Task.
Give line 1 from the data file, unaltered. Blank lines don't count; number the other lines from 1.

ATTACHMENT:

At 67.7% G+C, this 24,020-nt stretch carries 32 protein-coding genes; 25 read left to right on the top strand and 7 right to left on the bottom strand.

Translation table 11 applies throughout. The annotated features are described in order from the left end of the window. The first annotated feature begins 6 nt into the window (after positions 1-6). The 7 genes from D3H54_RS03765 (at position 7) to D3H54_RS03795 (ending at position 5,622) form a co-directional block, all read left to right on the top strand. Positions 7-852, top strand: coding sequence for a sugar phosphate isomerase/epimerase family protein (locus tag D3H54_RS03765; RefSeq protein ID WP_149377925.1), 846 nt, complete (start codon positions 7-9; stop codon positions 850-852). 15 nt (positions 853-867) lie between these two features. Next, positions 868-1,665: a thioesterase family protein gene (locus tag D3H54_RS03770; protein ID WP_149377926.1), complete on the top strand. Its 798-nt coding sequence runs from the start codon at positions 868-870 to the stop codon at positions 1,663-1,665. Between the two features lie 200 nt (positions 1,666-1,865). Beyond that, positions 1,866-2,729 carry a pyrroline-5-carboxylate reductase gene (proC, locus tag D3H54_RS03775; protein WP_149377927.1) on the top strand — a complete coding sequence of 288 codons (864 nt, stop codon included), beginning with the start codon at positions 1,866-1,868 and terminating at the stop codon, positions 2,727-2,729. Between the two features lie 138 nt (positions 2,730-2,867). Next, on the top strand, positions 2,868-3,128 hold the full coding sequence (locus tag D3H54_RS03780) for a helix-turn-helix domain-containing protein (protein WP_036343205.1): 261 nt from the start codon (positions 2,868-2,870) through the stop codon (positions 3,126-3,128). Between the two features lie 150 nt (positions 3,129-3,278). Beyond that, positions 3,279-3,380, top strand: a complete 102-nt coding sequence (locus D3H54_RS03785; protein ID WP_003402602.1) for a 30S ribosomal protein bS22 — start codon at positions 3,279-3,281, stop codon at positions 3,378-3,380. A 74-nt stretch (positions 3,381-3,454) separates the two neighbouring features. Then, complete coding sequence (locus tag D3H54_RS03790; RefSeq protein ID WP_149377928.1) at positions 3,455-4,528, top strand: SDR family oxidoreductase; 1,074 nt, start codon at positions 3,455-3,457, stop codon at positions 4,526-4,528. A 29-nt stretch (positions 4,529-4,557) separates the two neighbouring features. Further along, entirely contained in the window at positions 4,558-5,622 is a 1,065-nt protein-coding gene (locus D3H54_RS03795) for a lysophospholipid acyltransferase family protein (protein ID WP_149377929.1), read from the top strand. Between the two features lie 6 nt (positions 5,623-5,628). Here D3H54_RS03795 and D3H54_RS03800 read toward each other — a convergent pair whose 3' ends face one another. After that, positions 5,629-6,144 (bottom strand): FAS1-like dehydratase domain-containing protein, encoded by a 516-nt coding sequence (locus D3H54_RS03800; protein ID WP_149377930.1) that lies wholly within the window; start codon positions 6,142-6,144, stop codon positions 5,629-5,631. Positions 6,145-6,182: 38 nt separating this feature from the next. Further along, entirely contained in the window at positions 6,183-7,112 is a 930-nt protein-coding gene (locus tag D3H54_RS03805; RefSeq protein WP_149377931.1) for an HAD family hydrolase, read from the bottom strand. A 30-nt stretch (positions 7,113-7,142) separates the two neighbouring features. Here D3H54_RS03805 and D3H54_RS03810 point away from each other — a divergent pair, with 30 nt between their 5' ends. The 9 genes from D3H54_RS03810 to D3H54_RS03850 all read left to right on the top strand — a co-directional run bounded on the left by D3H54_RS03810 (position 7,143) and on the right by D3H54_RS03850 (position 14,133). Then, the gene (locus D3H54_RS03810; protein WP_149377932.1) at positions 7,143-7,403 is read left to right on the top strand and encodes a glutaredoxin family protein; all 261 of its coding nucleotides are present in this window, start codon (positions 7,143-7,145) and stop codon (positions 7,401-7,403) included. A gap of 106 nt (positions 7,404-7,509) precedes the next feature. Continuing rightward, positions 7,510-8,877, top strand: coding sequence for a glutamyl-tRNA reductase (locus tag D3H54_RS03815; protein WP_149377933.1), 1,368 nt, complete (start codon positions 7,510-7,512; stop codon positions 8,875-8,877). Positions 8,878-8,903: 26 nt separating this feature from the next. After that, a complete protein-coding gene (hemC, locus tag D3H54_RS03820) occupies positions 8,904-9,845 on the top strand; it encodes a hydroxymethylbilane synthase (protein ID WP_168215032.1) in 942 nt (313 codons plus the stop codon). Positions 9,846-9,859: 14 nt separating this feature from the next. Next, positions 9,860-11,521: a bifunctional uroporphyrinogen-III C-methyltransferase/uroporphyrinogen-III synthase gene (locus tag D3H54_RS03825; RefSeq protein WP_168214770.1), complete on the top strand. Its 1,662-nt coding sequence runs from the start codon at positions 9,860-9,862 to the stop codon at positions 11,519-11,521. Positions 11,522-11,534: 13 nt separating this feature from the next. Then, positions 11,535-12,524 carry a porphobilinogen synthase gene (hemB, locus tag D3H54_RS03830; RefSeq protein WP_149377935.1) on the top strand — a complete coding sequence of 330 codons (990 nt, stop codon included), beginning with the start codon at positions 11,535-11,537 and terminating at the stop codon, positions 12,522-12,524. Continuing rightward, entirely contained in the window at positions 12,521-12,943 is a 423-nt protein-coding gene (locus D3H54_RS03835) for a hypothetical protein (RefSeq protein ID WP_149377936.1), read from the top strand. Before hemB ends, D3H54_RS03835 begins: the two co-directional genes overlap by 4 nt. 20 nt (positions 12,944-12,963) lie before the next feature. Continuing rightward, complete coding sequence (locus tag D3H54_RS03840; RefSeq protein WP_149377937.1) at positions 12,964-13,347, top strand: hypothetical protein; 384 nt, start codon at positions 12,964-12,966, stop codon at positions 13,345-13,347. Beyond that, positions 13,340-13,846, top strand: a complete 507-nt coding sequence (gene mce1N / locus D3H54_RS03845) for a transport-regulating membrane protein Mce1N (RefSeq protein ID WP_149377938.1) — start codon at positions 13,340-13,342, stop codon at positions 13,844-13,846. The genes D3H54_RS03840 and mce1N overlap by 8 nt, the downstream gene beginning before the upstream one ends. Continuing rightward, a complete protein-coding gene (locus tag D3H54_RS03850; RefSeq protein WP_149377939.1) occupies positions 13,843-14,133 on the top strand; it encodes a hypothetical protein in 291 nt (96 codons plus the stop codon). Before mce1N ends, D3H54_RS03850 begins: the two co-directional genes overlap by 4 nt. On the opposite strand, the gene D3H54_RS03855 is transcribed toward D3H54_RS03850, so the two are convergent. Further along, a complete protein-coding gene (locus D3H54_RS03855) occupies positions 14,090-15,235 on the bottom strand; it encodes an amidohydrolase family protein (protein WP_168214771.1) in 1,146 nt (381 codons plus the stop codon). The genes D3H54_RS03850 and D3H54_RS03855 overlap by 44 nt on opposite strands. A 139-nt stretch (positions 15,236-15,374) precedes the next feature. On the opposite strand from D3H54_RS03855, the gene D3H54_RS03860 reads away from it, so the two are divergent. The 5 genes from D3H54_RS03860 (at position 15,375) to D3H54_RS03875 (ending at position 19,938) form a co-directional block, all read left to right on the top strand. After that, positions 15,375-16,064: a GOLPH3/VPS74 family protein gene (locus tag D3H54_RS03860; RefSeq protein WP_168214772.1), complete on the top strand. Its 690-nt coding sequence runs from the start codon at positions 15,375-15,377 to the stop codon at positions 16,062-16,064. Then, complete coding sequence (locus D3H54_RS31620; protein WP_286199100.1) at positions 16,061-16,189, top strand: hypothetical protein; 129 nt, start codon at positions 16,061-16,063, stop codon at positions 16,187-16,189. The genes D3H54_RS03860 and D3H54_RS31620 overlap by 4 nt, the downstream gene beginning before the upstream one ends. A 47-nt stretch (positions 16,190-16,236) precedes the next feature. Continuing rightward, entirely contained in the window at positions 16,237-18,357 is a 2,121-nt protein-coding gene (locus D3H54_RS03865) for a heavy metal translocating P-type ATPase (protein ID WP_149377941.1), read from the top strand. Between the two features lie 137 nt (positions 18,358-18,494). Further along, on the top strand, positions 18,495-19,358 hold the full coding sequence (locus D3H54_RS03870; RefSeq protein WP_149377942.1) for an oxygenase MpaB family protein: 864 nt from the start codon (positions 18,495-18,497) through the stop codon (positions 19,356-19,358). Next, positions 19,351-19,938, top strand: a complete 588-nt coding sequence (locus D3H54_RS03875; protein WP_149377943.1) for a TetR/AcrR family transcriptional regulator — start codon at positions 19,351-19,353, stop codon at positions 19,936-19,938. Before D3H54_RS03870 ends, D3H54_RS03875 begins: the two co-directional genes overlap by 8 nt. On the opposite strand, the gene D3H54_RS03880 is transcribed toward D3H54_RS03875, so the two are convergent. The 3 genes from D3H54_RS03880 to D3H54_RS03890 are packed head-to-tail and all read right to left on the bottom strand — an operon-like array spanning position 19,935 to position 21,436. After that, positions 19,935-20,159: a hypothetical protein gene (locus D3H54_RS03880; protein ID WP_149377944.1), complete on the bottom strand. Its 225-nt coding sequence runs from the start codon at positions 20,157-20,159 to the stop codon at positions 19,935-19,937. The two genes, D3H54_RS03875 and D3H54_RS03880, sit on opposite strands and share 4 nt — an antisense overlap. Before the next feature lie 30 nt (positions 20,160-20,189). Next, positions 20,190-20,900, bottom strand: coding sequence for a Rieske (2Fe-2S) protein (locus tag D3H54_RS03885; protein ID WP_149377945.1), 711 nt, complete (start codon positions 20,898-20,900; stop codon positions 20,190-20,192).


At 67.7% G+C, this 24,020-nt stretch carries 32 protein-coding genes; 25 read left to right on the top strand and 7 right to left on the bottom strand.